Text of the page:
I took this picture of Caribbean Reef Sharks at about 100 feet down next to a wreck in the Bahamas last year – the “Ray of Hope” was the ship’s name. I love the way the sunlight dissipates through the water. Sharks are such misunderstood creatures and are so majestic.

Share the hardest part about being a writer and how you overcame it.

Rejection is the hardest part of being a writer for me. I suppose each rejection must be overcome by itself. Some are easier than others. A few days ago I received a particularly scathing letter wherein the agent wrote they didn’t like the concept, the beginning, or the writing. Well, then. There’s a quote from Dita Von Teese that comes to mind:

What’s your favorite social media and why? Share your link.

Twitter. I’ve enjoyed the writer’s culture since it’s so supportive.

Share some uplifting wisdom in six words or less.

Nothing’s perfect. Just do your best.

Here are my nominations:

1. Marquessa

2. K. Callard

3. Ariana Allen

4. Eric Klingenberg

5. Michael Kuester

6. Cathy Lynn Brooks


#IamMany I am a:
– sister
– daughter
– wife
– mother
– friend
– reader
– writer
– hiker
– home cook
– teetotaler
– #exclusivepumper
– vegetarian
– dreamer
– travel enthusiast
– scuba diver
– #trekkie
– #infj
– shy person!
– UU
– sweet tooth
– tea drinker
– coffee drinker
– hot cocoa drinker (basically I’m cold and like non-alcoholic warm drinks)
– balletomane

#IamMany things – too many to list. This hashtag is for “women to encourage women”. We all need encouragement, though. If this hashtag inspires you, please share your many facets with us – regardless of your gender identity or expression: those are multifaceted elements of humanity better enriched by removing cis limiters.

Books Last Longer Than PSLs

Aromatic cinnamon meets earthy nutmeg meets the subtle tang of clove finishing in warm, creamy goodness. Pumpkin spice lattes are returning shortly to a Starbucks near you. But are they worth it?

I love the flavor but 420 calories for a drink?! Also… I’d have to order mine decaf with almond milk and triple check the ingredients for no allergens. I love pumpkin more than might be reasonable and even once did a “pumpkin pie diet”*.

What I really want to suggest is that you buy a book instead. Books have less calories, and offer more utility, more enjoyment. A latte offers maybe ten minutes of enjoyment versus hours of savoring a novel.

It’s that time of year where we start to feel nostalgic and want to indulge ourselves. Buy that book (or borrow it from a friend or the library). Books transport us to another place, another time.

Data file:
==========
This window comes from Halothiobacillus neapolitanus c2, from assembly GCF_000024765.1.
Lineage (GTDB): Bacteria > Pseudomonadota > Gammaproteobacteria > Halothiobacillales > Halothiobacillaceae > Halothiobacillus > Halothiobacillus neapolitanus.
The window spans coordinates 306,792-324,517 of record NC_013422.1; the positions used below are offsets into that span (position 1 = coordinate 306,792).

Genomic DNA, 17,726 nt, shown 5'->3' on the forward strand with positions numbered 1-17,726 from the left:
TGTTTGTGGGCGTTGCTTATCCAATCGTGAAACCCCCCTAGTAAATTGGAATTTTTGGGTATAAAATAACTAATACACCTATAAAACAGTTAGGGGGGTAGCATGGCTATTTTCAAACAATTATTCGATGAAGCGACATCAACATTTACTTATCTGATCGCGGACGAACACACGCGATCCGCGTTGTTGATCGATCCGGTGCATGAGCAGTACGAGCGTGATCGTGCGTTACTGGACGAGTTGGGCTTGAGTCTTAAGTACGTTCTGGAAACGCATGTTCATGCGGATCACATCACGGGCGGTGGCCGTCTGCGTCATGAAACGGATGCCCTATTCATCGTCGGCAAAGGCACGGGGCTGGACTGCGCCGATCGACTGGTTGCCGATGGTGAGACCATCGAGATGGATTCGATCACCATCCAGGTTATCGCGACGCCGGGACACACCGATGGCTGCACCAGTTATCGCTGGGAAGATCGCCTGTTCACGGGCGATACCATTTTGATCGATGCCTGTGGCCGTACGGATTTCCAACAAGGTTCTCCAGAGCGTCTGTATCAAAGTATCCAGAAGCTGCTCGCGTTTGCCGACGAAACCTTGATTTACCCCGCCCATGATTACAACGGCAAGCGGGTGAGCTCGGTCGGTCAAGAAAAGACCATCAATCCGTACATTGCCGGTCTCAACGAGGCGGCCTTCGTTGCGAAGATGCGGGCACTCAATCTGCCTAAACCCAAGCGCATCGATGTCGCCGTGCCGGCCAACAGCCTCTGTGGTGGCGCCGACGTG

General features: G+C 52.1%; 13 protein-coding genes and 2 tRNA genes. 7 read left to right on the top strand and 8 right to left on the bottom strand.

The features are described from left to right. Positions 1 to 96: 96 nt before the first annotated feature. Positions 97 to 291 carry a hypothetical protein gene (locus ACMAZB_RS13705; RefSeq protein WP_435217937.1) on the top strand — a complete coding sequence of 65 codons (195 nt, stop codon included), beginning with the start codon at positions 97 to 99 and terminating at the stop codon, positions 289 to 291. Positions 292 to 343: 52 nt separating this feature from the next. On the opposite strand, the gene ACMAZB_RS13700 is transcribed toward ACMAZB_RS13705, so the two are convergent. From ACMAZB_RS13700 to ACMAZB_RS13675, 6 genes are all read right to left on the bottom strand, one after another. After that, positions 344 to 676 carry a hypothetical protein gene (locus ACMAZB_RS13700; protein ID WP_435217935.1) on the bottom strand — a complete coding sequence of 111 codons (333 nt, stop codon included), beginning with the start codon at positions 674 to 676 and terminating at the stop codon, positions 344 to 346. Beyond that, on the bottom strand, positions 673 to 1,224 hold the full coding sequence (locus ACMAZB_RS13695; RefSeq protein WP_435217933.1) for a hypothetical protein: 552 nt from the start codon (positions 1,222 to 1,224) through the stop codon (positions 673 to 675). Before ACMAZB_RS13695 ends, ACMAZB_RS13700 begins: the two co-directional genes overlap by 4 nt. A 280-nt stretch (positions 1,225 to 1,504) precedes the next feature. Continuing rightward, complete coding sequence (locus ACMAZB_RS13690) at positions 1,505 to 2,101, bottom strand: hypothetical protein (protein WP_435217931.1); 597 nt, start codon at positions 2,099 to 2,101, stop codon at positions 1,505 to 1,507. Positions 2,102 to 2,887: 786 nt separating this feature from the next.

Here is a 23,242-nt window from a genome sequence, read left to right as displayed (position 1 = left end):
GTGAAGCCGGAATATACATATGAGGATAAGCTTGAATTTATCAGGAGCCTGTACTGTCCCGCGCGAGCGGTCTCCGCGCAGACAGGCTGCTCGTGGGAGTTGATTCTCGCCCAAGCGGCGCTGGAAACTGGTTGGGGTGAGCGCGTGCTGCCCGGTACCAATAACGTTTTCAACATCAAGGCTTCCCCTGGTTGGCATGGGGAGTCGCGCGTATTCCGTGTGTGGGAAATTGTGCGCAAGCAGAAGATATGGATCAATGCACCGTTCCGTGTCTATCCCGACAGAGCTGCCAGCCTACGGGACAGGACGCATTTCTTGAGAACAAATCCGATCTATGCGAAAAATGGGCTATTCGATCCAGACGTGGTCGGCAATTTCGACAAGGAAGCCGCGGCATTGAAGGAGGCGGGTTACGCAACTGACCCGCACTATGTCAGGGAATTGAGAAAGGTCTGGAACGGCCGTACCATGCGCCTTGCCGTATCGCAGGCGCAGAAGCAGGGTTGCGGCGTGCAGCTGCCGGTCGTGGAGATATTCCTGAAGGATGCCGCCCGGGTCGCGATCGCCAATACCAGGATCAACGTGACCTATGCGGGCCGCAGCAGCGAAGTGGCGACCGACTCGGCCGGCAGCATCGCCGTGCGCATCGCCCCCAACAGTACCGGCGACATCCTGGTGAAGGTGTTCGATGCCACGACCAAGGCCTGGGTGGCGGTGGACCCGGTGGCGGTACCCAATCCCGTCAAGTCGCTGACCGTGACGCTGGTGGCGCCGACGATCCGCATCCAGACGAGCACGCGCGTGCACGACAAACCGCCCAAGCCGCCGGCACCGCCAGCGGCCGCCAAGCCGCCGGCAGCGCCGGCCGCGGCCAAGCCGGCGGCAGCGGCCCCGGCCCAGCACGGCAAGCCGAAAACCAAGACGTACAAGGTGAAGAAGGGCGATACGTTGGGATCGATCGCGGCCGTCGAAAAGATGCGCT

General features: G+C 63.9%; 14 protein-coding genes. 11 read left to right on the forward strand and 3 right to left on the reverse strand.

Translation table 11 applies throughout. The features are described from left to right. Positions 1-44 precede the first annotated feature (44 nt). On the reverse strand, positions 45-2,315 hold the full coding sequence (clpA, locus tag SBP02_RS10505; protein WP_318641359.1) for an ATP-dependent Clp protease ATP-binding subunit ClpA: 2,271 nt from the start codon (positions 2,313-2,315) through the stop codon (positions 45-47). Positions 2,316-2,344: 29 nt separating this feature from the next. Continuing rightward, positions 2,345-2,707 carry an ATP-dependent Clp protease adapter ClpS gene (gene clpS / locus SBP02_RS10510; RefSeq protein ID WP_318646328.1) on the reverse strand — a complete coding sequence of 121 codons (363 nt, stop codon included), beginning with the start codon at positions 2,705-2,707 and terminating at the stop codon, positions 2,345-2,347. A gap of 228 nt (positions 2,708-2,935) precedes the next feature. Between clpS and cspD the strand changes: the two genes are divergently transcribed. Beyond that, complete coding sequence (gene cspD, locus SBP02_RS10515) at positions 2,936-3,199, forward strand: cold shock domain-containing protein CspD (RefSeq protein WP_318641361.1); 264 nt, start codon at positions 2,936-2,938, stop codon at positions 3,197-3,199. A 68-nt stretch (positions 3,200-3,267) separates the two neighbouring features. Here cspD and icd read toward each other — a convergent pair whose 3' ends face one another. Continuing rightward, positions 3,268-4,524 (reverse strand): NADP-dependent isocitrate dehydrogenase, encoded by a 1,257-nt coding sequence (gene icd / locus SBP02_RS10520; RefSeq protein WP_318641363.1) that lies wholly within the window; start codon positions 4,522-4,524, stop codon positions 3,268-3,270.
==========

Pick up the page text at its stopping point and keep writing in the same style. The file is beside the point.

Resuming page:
So often I have read or heard authors complain that they pour hours of their life into this piece of paper and cardboard and ink. Consumers will readily hand over money for pumpkin spice lattes that take about two minutes for a barista to whip up but have a hard time spending that same amount of money on a book.

My advice is buy a book: it’ll last longer.

If you really need a pumpkin fix, I totally understand. Here are two of my favorite non-PSL recipes:

Pumpkin Chocolate Chip Muffins

Vegan Pumpkin Cream Pasta Sauce

It’s early, but…

*Woman’s Day had an article in 2009 (I remember because an article convinced me to watch The Vampire Diaries) about the “Pumpkin Spice Diet”. It touted the immune boosting properties of clove. The “pies” were ramekins of pumpkin with pumpkin spice, eggs, and splenda. The diet had you eat these in combination with reducing sugar, etc. It was a low carb way to get the sweet on without the extra holiday pounds adding up. I don’t remember if I lost any weight, but I did eventually feel food fatigue.

The Fleeting Beauty of Rocks

One of the interesting conversations I had on a past Thanksgiving (way back when) with a practicing Buddhist was about the fleeting beauty of rock sculptures.  He builds rock sculptures that fall away with the wind and gravity.

I saw a similar concept — Buddha Boards. Boards that one “paints” on with water.  The water evaporates and the painting fades.

Nothing lasts in this life. We need little to remind us of the brevity of our mortality. Life is like sand in an hour glass that just slips by.  The more we hold onto it the faster it seems to slip by us.

I never thought of myself as an optimist, but after taking my economics class a while back , I suppose I am.

In “Fight Club” – the book, not the movie- Marla talks about how she loves the objects loved fleeting by others only to be discarded like prom dresses and Christmas trees. If we wait long enough most things are discarded. Even with recycling there are only so many times before plastic degrades beyond reuse.

Some things get better with age or have new life breathed into them. Other things have a fleeting beauty that can only be appreciated in a brief moment, like a photographer catching a picture of a sunrise.